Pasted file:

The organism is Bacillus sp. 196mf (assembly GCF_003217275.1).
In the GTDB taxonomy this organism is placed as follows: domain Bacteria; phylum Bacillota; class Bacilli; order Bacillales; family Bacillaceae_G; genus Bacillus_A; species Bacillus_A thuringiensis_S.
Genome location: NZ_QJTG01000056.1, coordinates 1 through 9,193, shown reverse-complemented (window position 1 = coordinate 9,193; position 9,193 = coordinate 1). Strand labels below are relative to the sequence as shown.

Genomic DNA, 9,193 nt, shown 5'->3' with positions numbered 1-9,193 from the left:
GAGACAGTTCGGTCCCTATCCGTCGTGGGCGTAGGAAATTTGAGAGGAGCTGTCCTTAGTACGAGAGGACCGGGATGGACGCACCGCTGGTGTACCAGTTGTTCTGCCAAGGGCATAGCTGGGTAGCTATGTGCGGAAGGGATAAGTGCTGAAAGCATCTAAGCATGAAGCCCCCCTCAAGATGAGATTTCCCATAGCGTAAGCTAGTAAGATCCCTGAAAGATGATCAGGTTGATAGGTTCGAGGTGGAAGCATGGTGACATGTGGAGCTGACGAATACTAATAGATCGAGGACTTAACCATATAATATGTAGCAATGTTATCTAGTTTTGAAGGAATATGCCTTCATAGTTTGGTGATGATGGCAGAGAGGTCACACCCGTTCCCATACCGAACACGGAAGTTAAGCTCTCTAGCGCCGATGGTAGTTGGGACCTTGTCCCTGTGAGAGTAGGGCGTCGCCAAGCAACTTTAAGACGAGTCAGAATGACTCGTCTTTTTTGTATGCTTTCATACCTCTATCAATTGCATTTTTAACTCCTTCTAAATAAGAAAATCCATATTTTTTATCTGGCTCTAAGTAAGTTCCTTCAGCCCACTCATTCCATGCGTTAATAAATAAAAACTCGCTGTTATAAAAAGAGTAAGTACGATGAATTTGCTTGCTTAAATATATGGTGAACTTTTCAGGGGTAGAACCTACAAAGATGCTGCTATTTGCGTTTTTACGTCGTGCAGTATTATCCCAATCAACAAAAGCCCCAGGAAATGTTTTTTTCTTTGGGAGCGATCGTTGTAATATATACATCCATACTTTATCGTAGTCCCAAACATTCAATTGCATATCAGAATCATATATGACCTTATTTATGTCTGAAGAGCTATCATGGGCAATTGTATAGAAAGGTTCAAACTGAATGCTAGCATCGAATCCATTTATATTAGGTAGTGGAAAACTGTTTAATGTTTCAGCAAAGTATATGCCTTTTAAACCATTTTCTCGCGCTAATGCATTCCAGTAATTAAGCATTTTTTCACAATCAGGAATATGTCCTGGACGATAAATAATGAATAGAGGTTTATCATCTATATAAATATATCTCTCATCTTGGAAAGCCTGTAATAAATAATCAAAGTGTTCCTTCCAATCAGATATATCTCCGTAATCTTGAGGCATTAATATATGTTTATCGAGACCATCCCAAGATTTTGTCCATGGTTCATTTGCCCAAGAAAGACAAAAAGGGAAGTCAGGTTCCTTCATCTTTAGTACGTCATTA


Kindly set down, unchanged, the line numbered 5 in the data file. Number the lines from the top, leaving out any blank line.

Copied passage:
GAGACAGTTCGGTCCCTATCCGTCGTGGGCGTAGGAAATTTGAGAGGAGCTGTCCTTAGTACGAGAGGACCGGGATGGACGCACCGCTGGTGTACCAGTTGTTCTGCCAAGGGCATAGCTGGGTAGCTATGTGCGGAAGGGATAAGTGCTGAAAGCATCTAAGCATGAAGCCCCCCTCAAGATGAGATTTCCCATAGCGTAAGCTAGTAAGATCCCTGAAAGATGATCAGGTTGATAGGTTCGAGGTGGAAGCATGGTGACATGTGGAGCTGACGAATACTAATAGATCGAGGACTTAACCATATAATATGTAGCAATGTTATCTAGTTTTGAAGGAATATGCCTTCATAGTTTGGTGATGATGGCAGAGAGGTCACACCCGTTCCCATACCGAACACGGAAGTTAAGCTCTCTAGCGCCGATGGTAGTTGGGACCTTGTCCCTGTGAGAGTAGGGCGTCGCCAAGCAACTTTAAGACGAGTCAGAATGACTCGTCTTTTTTGTATGCTTTCATACCTCTATCAATTGCATTTTTAACTCCTTCTAAATAAGAAAATCCATATTTTTTATCTGGCTCTAAGTAAGTTCCTTCAGCCCACTCATTCCATGCGTTAATAAATAAAAACTCGCTGTTATAAAAAGAGTAAGTACGATGAATTTGCTTGCTTAAATATATGGTGAACTTTTCAGGGGTAGAACCTACAAAGATGCTGCTATTTGCGTTTTTACGTCGTGCAGTATTATCCCAATCAACAAAAGCCCCAGGAAATGTTTTTTTCTTTGGGAGCGATCGTTGTAATATATACATCCATACTTTATCGTAGTCCCAAACATTCAATTGCATATCAGAATCATATATGACCTTATTTATGTCTGAAGAGCTATCATGGGCAATTGTATAGAAAGGTTCAAACTGAATGCTAGCATCGAATCCATTTATATTAGGTAGTGGAAAACTGTTTAATGTTTCAGCAAAGTATATGCCTTTTAAACCATTTTCTCGCGCTAATGCATTCCAGTAATTAAGCATTTTTTCACAATCAGGAATATGTCCTGGACGATAAATAATGAATAGAGGTTTATCATCTATATAAATATATCTCTCATCTTGGAAAGCCTGTAATAAATAATCAAAGTGTTCCTTCCAATCAGATATATCTCCGTAATCTTGAGGCATTAATATATGTTTATCGAGACCATCCCAAGATTTTGTCCATGGTTCATTTGCCCAAGAAAGACAAAAAGGGAAGTCAGGTTCCTTCATCTTTAGTACGTCATTA